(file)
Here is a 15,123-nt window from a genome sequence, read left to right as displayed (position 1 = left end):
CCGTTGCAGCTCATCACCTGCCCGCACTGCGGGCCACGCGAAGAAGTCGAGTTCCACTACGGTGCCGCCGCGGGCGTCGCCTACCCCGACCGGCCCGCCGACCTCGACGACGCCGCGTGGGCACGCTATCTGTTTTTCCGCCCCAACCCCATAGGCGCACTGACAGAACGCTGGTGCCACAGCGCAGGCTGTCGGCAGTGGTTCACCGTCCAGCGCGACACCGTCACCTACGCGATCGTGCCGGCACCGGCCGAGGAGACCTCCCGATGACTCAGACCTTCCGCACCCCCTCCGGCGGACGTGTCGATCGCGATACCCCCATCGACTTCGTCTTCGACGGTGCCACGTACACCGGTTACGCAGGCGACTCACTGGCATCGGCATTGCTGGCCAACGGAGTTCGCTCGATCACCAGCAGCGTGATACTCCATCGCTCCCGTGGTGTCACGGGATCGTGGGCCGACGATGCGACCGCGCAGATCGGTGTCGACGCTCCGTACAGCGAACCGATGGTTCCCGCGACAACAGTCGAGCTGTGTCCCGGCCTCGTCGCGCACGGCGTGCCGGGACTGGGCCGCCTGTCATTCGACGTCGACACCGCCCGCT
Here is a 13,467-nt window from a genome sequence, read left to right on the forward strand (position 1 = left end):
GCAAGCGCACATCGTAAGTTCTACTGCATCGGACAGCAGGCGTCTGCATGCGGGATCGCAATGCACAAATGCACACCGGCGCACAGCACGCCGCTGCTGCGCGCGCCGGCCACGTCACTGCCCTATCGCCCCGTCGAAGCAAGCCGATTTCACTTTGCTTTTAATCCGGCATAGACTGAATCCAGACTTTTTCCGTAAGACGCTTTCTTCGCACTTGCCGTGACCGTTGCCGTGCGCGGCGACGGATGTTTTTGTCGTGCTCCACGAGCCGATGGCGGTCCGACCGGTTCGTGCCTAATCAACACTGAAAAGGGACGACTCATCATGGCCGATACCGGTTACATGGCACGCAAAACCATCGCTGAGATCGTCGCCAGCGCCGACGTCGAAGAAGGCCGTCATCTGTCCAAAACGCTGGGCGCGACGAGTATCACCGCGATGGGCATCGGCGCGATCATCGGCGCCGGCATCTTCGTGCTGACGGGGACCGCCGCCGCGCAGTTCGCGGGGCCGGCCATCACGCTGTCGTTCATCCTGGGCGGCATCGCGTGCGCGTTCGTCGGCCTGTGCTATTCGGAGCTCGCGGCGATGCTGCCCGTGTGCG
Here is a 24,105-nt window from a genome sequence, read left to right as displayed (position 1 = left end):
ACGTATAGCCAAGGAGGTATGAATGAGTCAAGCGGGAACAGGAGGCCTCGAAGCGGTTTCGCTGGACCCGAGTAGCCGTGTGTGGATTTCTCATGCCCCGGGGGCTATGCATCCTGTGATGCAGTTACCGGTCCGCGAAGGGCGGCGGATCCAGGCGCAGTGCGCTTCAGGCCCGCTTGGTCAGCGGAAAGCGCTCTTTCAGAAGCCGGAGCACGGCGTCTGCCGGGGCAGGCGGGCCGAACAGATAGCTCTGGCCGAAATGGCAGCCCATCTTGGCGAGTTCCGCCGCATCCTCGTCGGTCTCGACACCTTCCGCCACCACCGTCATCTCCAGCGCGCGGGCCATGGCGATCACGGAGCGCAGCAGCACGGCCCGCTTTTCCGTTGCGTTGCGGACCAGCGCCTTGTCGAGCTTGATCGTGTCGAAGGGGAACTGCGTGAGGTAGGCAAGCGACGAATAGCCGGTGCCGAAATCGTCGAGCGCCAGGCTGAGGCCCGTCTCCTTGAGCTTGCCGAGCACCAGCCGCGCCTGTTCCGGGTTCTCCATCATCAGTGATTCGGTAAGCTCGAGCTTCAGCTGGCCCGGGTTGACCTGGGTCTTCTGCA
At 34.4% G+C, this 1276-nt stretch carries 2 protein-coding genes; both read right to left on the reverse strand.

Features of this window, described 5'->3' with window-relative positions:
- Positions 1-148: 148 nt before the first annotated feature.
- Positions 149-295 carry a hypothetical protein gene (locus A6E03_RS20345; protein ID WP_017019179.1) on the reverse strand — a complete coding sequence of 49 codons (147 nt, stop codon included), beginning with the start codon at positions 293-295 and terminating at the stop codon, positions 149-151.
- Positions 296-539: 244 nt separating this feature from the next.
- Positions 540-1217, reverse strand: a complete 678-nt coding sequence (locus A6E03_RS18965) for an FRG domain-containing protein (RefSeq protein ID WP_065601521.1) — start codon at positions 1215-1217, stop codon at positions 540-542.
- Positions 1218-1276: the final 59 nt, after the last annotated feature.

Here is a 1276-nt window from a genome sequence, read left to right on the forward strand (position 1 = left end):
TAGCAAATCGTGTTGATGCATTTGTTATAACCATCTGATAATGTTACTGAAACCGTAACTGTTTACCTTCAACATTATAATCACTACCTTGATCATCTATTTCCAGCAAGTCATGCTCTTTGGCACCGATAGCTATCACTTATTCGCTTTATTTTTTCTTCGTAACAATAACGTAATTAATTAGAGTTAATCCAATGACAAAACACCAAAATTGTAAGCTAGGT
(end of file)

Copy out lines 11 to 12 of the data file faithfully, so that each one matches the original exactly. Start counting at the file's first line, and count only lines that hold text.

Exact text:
- Positions 296-539: 244 nt separating this feature from the next.
- Positions 540-1217, reverse strand: a complete 678-nt coding sequence (locus A6E03_RS18965) for an FRG domain-containing protein (RefSeq protein ID WP_065601521.1) — start codon at positions 1215-1217, stop codon at positions 540-542.